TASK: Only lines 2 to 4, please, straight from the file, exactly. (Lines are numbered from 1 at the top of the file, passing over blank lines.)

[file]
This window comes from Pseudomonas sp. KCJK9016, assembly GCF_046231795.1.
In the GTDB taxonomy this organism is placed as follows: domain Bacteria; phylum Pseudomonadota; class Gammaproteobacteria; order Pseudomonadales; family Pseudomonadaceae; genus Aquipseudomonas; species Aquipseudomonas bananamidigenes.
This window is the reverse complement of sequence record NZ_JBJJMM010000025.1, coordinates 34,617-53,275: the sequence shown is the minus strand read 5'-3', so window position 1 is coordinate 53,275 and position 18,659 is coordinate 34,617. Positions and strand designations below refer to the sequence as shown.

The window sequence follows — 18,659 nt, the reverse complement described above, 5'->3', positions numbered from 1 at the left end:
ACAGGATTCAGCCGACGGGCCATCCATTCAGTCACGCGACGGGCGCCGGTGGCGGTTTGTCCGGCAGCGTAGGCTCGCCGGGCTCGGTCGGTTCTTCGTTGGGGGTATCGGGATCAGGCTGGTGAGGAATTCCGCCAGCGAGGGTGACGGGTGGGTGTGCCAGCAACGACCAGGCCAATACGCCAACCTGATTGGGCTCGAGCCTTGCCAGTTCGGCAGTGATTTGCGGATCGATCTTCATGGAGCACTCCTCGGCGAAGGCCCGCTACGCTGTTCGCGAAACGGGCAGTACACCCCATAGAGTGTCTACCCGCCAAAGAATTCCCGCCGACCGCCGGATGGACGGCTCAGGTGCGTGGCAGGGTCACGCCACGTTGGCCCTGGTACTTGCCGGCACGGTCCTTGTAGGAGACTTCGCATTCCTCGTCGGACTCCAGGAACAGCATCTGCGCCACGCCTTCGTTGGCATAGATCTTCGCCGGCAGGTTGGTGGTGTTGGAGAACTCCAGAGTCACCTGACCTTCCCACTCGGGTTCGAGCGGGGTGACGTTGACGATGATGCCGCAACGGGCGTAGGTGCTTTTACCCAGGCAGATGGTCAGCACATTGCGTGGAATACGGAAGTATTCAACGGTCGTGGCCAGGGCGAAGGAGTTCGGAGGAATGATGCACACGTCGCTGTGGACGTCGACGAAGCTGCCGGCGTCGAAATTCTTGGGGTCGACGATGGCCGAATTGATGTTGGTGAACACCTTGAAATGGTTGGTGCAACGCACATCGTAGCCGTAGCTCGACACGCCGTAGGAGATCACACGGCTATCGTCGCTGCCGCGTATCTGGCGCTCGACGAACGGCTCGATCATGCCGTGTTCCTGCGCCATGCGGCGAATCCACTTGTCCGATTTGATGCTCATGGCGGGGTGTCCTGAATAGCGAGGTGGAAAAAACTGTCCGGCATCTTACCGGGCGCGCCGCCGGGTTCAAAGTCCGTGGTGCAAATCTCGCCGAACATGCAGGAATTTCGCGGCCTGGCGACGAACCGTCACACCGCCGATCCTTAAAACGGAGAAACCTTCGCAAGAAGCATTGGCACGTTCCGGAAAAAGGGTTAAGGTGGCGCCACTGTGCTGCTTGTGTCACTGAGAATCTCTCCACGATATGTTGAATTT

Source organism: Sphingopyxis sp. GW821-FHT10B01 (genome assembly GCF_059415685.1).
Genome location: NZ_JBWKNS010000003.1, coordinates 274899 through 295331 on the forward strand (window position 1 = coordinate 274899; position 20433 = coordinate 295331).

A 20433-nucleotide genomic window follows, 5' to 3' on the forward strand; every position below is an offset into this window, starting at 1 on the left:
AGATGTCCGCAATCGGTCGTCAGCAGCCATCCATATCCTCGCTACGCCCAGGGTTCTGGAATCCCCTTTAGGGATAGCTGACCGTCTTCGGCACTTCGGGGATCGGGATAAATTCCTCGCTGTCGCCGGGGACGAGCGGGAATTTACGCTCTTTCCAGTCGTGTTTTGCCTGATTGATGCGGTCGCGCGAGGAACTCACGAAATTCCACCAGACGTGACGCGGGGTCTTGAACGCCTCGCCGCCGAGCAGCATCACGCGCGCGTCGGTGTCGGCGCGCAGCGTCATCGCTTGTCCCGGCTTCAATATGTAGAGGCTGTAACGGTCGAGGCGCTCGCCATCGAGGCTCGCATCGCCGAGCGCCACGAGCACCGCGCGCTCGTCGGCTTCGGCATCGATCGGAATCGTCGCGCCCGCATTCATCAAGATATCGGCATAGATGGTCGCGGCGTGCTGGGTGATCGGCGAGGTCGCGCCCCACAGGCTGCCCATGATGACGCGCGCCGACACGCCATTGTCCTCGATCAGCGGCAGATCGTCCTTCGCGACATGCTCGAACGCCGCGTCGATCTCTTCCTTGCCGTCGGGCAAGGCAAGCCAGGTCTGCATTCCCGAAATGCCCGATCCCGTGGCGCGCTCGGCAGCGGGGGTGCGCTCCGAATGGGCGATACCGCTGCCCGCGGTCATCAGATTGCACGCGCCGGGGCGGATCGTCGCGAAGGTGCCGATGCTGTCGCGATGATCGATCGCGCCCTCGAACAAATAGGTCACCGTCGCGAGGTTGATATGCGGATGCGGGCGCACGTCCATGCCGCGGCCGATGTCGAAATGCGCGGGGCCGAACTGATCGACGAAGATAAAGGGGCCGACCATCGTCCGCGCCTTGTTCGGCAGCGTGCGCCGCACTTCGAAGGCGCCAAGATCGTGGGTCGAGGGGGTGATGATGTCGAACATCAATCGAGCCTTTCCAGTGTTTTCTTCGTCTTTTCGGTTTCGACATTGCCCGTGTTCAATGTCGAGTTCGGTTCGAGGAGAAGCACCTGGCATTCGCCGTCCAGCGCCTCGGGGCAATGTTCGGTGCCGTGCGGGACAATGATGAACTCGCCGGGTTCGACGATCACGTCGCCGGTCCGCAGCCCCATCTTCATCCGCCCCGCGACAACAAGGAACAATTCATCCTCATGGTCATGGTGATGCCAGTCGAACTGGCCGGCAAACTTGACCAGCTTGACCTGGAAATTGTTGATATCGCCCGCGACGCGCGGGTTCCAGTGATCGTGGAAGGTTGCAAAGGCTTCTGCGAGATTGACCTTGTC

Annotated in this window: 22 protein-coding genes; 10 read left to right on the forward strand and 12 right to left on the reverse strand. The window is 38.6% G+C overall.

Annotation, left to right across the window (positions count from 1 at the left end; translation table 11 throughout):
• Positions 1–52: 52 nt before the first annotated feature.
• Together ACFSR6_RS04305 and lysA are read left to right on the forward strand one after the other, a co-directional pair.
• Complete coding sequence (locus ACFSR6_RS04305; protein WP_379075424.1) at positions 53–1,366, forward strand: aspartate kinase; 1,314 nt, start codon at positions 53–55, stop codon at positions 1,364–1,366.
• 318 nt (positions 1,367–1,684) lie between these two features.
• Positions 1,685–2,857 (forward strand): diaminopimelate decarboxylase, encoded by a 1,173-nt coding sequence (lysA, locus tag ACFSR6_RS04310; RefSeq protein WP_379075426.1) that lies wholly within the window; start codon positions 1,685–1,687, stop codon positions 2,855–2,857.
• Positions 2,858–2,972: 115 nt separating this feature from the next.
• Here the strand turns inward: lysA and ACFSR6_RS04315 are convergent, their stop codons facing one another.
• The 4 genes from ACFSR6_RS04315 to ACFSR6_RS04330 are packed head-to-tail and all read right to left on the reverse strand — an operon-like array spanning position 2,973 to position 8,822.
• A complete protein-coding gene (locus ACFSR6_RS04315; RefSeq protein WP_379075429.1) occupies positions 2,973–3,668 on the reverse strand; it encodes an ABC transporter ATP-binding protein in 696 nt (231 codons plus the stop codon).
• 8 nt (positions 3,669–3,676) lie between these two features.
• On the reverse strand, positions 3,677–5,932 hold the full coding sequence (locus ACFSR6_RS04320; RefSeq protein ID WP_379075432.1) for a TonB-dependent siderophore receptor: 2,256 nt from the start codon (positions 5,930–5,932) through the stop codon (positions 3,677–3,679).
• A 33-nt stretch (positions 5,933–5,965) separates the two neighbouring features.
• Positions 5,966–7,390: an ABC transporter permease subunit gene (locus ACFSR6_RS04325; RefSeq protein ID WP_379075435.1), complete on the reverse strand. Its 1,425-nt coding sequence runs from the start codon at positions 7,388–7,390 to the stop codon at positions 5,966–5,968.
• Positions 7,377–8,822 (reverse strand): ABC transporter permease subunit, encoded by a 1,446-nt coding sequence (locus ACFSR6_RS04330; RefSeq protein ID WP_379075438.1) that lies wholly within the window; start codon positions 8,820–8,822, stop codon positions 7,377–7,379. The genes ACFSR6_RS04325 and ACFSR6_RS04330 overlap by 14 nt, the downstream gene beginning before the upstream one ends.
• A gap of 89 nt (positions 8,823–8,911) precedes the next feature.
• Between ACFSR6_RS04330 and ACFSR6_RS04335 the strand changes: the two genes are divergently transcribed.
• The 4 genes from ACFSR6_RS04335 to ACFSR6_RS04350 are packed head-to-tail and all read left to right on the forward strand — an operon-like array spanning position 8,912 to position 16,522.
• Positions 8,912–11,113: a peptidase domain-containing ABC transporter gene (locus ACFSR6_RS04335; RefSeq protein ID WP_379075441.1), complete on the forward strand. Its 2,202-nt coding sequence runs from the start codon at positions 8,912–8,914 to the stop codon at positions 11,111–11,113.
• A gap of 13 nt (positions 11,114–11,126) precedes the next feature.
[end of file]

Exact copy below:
In the GTDB taxonomy this organism is placed as follows: domain Bacteria; phylum Pseudomonadota; class Gammaproteobacteria; order Pseudomonadales; family Pseudomonadaceae; genus Aquipseudomonas; species Aquipseudomonas bananamidigenes.
This window is the reverse complement of sequence record NZ_JBJJMM010000025.1, coordinates 34,617-53,275: the sequence shown is the minus strand read 5'-3', so window position 1 is coordinate 53,275 and position 18,659 is coordinate 34,617. Positions and strand designations below refer to the sequence as shown.

The window sequence follows — 18,659 nt, the reverse complement described above, 5'->3', positions numbered from 1 at the left end: